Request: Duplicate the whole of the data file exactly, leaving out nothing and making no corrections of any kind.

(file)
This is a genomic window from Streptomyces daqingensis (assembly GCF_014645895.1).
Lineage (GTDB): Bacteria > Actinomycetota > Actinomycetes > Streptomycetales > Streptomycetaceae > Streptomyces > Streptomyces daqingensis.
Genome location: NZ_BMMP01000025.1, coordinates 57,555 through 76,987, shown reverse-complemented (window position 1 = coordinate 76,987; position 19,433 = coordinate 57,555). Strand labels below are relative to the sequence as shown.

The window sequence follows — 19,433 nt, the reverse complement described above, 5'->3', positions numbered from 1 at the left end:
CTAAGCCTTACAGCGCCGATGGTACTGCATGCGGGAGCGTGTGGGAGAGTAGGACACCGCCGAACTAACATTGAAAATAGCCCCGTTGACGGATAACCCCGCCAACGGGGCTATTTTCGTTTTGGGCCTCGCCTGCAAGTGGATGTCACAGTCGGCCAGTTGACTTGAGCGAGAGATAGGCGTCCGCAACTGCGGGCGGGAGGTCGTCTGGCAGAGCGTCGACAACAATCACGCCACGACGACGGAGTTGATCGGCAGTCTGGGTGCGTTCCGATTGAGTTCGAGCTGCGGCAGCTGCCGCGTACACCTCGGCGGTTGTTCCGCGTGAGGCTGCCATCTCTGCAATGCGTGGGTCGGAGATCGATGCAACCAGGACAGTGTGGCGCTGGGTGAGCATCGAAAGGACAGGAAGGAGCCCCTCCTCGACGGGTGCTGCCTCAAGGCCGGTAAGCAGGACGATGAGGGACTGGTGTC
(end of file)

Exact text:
This is a genomic window from Streptomyces daqingensis (assembly GCF_014645895.1).
Lineage (GTDB): Bacteria > Actinomycetota > Actinomycetes > Streptomycetales > Streptomycetaceae > Streptomyces > Streptomyces daqingensis.
Genome location: NZ_BMMP01000025.1, coordinates 57,555 through 76,987, shown reverse-complemented (window position 1 = coordinate 76,987; position 19,433 = coordinate 57,555). Strand labels below are relative to the sequence as shown.

The window sequence follows — 19,433 nt, the reverse complement described above, 5'->3', positions numbered from 1 at the left end:
CTAAGCCTTACAGCGCCGATGGTACTGCATGCGGGAGCGTGTGGGAGAGTAGGACACCGCCGAACTAACATTGAAAATAGCCCCGTTGACGGATAACCCCGCCAACGGGGCTATTTTCGTTTTGGGCCTCGCCTGCAAGTGGATGTCACAGTCGGCCAGTTGACTTGAGCGAGAGATAGGCGTCCGCAACTGCGGGCGGGAGGTCGTCTGGCAGAGCGTCGACAACAATCACGCCACGACGACGGAGTTGATCGGCAGTCTGGGTGCGTTCCGATTGAGTTCGAGCTGCGGCAGCTGCCGCGTACACCTCGGCGGTTGTTCCGCGTGAGGCTGCCATCTCTGCAATGCGTGGGTCGGAGATCGATGCAACCAGGACAGTGTGGCGCTGGGTGAGCATCGAAAGGACAGGAAGGAGCCCCTCCTCGACGGGTGCTGCCTCAAGGCCGGTAAGCAGGACGATGAGGGACTGGTGTC